Taken together, these doctrines make it extremely unlikely that it is defamatory to be put on a blocklist or characterized offensively on such a list. Such characterizations would be seen by their intended audience — and thereby by the courts — as partisan political rhetoric not premised on any specific facts and not susceptible to any specific factual analysis. Arguments to the contrary appear to be either based on the law of foreign jurisdictions or not based on specific legal principles.
Caveat Number One: I speak here of the rule of law, not the rule of feels. I understand many people feel as though BlockBot designations are defamatory. So they have that going for them, which is nice.
Caveat Number Two: I speak here of the laws of the United States. I do not opine about whether Blockbot designations may be defamatory under the laws of the United Kingdom. Although the U.K. has nominally reformed its libel laws recently, it remains a place where 15-year-olds are arrested for being dicks on Twitter, where adults are arrested for peaceful symbolic protests, and where old atheists are threatened with arrest for mild trash-talking of organized religion. The U.K. has less a system of jurisprudence designed to protect free expression and more an elaborate legal platform for mood swings. Fortunately any U.K. speech-related judgment will likely be unenforceable in the United States under the SPEECH Act.2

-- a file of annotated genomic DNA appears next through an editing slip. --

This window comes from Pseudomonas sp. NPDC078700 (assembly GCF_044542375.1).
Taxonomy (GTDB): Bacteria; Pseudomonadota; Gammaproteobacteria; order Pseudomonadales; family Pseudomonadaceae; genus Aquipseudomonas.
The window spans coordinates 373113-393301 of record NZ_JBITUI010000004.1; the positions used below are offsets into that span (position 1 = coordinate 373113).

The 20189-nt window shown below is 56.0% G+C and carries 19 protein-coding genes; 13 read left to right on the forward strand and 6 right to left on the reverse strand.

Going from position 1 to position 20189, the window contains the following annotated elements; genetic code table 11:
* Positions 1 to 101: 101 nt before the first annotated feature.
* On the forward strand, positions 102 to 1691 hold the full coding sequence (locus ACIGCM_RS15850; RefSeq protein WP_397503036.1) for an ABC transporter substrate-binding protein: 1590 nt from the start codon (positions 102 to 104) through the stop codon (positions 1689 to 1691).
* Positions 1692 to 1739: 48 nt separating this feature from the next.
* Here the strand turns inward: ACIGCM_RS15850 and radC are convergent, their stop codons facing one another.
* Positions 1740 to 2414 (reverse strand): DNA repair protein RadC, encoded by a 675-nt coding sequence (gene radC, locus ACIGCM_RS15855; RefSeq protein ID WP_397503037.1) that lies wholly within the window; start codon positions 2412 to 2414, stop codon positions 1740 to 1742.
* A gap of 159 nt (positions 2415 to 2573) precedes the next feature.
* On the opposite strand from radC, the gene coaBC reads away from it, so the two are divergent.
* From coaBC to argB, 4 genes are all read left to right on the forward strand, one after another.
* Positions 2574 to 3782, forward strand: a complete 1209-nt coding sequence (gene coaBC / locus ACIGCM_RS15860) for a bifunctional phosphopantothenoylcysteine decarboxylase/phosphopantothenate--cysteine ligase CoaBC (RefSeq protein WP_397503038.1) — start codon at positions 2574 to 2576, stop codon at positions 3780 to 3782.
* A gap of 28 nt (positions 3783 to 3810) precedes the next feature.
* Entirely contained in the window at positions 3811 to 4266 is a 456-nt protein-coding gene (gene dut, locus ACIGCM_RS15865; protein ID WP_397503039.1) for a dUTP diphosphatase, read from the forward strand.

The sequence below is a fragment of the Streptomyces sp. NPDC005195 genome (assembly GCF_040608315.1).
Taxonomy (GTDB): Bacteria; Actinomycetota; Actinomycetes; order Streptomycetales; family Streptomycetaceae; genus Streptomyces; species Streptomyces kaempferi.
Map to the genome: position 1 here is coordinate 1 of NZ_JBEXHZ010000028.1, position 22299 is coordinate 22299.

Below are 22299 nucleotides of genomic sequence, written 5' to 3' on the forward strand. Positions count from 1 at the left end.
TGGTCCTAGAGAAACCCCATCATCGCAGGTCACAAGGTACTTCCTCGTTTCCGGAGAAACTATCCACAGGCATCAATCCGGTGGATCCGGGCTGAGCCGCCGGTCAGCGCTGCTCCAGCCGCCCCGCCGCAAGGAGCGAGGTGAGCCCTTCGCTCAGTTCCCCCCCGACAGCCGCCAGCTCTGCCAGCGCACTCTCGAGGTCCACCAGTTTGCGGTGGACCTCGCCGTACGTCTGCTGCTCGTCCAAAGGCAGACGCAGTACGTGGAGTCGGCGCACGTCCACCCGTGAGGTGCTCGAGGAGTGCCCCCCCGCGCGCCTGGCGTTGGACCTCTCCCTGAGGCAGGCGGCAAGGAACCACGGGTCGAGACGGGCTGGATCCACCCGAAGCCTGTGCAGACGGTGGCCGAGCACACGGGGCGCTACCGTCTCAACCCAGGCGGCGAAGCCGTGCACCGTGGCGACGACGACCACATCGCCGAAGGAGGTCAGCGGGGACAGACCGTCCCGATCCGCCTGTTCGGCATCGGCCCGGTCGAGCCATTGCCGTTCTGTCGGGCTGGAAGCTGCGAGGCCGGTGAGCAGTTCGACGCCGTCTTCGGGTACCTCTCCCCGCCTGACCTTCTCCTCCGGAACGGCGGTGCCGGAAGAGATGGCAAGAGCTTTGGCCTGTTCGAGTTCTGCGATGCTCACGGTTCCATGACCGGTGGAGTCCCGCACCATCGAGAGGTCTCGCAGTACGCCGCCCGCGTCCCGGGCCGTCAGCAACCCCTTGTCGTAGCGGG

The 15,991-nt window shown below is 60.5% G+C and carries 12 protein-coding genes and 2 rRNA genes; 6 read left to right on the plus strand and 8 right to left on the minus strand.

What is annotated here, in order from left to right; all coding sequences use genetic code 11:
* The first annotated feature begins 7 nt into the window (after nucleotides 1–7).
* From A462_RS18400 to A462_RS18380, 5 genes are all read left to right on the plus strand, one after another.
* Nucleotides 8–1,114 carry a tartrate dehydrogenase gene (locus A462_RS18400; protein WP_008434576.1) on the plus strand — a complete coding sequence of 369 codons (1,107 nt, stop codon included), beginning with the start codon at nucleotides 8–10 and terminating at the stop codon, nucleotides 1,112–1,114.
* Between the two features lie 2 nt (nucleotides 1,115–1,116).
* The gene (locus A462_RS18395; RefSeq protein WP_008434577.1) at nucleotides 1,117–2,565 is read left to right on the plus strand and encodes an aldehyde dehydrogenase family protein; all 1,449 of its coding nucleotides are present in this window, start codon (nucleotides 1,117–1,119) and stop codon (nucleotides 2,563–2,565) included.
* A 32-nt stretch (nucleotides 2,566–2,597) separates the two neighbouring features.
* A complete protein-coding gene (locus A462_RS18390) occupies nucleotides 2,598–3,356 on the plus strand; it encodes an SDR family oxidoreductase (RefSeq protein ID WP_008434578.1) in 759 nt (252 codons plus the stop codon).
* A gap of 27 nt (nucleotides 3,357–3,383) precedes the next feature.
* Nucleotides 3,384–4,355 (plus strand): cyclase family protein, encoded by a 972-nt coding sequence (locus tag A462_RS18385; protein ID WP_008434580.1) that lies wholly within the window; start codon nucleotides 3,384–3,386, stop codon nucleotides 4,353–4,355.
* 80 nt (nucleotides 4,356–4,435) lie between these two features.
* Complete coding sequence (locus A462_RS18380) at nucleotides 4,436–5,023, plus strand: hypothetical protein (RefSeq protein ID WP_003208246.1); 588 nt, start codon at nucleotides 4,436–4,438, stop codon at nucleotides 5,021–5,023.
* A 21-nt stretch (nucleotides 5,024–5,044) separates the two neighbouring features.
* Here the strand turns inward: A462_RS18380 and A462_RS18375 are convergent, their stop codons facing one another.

- Another good example is Sekrist v. Harkin. There a staffer sued for defamation based on statements in Tom Harkin's political press release about him. The court explained:
The literary context of the press release also supports a finding that the challenged statements are Candidate Harkin's opinion, rather than "fact." The "literary context" factor includes the type of forum or "social context" in which the statement was made, the category of publication, its style of writing, and the intended audience. Janklow, 788 F.2d at 1302-03. The forum or social context in this case is, as we have said, a political campaign, in which one would expect to hear a great deal of opinion concerning the performance of the incumbent Senator. The category of publication is a press release from the Senator's challenger. Suffice it to say that a campaign press release is not a research monograph; such a release is at least as likely to signal political opinion as a newspaper editorial or political cartoon.
- Perhaps, like me, you find it odd that people who say they oppose thin-skinnedness and support free speech are resorting to government help from a censorious system to protect themselves from mean words. ▲